One of a series of excerpts from the 2014 State of Green Business report (download here).
One challenging reality of sustainable business is of companies reinventing wheels. Nearly every company, it seems, finds its own solution to its environmental challenges and opportunities, sometimes creating, out of whole cloth, programs and processes that previously have been created by dozens if not hundreds of other firms.
There's good reason for this. Every company comes to sustainability with a different set of drivers and challenges. In some cases, sustainability is driven by competition — head-to-head combat among competitors to tell the greener story. In other cases, it's customers, particularly B-to-B customers or large institutional purchasers, that are driving suppliers to reduce environmental impacts. In still others, it's the ability to attract and retain talent, to be seen as the "employer of choice" in a given industry. Or it's the desire to head off regulations by creating voluntary initiatives, or to be seen as an innovator. Some leadership companies are driven by their CEOs' passions and commitments. Every company has a different appetite for change, or is starting their "sustainability journey" from a different place.
With such a diversity of factors, corporate sustainability is rarely a one-size-fits-all or cookie-cutter approach, despite the insatiable appetite companies seem to have for "best practices" on any number of topics.
In that context, company collaboration would seem challenging, if not impossible. But it's proving to be a potent tool for accelerating change within a sector, and particularly within a supply chain.
Examples of collaborative success
Consider McDonald's, which recently set itself on a course to source "sustainable beef" in the coming years, despite that there's no definition yet. Given that the beef supply chain is one of the most complex — more than a million ranches worldwide raise cattle for meat and dairy — and given that McDonald's represents only 1-2 percent of beef purchases in most countries where it operates, it couldn't act alone.
The result: the Global Roundtable on Sustainable Beef, involving members of the entire beef value chain, along with leading nonprofit groups such as WWF and the Rainforest Alliance. In late 2013, the group sent out the first draft of principles and criteria for sustainable beef.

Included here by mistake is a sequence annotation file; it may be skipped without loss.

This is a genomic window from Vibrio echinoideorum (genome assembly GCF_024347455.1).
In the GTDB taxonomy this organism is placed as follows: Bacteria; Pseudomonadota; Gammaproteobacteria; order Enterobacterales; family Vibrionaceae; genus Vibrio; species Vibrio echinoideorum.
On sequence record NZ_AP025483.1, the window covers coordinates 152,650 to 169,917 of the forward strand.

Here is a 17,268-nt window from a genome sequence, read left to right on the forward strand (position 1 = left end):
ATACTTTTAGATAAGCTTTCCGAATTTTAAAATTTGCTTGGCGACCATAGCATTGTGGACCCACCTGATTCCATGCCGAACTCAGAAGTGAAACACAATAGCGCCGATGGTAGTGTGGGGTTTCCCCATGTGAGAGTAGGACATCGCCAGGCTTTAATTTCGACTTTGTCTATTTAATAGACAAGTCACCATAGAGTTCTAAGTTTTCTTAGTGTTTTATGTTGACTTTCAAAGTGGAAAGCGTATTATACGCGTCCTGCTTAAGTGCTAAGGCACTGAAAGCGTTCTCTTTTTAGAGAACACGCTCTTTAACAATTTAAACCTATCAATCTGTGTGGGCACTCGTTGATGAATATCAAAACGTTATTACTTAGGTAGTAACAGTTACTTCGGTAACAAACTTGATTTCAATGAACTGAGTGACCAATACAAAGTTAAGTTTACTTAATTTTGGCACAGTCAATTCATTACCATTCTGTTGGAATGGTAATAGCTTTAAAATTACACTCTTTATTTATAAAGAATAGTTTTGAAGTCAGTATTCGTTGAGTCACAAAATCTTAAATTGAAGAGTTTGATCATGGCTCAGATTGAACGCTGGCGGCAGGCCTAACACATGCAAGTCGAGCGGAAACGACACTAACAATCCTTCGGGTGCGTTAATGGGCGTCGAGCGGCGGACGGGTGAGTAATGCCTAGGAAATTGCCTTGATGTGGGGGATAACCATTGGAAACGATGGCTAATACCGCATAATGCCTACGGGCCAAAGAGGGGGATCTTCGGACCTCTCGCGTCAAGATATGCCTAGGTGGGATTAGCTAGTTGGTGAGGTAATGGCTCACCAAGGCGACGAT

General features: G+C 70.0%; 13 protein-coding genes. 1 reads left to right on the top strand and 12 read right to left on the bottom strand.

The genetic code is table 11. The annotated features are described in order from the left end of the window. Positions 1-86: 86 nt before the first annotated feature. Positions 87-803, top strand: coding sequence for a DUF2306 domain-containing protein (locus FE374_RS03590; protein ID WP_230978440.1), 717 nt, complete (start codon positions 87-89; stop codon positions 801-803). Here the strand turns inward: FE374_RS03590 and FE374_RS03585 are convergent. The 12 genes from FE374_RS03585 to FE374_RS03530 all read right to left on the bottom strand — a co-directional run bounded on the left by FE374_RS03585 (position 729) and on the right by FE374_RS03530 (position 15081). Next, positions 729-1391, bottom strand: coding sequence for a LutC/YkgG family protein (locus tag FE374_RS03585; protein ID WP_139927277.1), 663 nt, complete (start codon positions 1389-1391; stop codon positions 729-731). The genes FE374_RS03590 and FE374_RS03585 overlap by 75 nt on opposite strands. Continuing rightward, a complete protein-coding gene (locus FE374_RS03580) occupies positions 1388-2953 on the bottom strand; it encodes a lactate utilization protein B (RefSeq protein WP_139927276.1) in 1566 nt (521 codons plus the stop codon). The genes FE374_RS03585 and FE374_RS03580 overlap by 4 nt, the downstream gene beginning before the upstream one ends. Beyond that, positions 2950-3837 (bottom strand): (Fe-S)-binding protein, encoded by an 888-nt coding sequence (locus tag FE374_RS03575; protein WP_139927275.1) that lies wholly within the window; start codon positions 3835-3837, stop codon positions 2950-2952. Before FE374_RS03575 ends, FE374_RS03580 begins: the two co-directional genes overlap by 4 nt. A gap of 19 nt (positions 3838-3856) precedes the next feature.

That's just one example of the growing collaboration by and among companies to address systemic challenges. In recent years we've seen the Round Table on Responsible Soy, Roundtable on Sustainable Palm Oil, Roundtable on Sustainable Forests, Better Cotton Initiative, Initiative for Responsible Mining Assurance and Sustainable Manufacturing Roundtable. The trade group BSR boasts more than a dozen collaborative initiatives on everything from pharmaceuticals to fuels. And, of course, The Sustainability Consortium includes more than 100 consumer goods companies, along with suppliers, advocacy groups, government and academic institutions, all collaborating to design systems and metrics to effectively and consistently assess consumer products through the lens of sustainability.
Talk about a collaborative economy!
Challenges and opportunities
Few of these alliances are simple or easy. They require getting the right people and organizations to the table, having a clear vision, creating effective governance and setting the right goals. They take leadership, patience, perseverance and lots of communication. They don't always work: Collaborations can spin their wheels, perhaps for years, before running out of gas.
But when they do work, they can advance the field and accelerate progress. The Roundtable on Sustainable Palm Oil (RSPO), the largest such group, with 1,300 members — growers, processors, traders and retailers along with environmental activists and banks — has become the model for the multi-stakeholder approach to sustainability. The group has helped several European countries pledge to import 100 percent certified palm oil by 2015.
Still, even successful collaborations have limits. RSPO represents only about 15 percent of the global palm oil market, and the group has professed barriers to selling certified palm oil at a premium sufficient to persuade industry players to become sustainably certified. But it continues to push the rock uphill far more effectively than any single player could.
Such collaborations are becoming a standard tool for business. According to a 2013 survey by MIT and the Boston Consulting Group, nearly 40 percent of respondents report increasing collaboration with customers and suppliers on sustainability matters. Thirty-four percent said their companies have stepped up collaboration with governments, policy makers and regulators. "Working collectively, organizations can be more systematic and sophisticated in tackling significant sustainability issues across the value chain — from supply to finished product," it concluded.
In some cases, companies are working with competitors, once unheard of. General Motors and Honda have partnered to develop hydrogen fuel cells for their cars. Ocean Spray and Tropicana, beverage companies based in Massachusetts and Florida, respectively, found ways to take advantage of empty delivery trucks to back haul each other's product along the U.S. East Coast, saving fuel and money. Nestle has partnered with Coca-Cola, Danone, Ford, H.J. Heinz, Nike, P&G and Unilever to form the Bioplastics Feedstock Alliance, encouraging the development of plastics from plant matter.
It's the new reality, and frankly, it's refreshing: companies recognizing that progress accelerates when companies pool their best ideas, resources and clout. If only we could teach our public officials to do the same.
Paper clips photo by Gordo25 via Shutterstock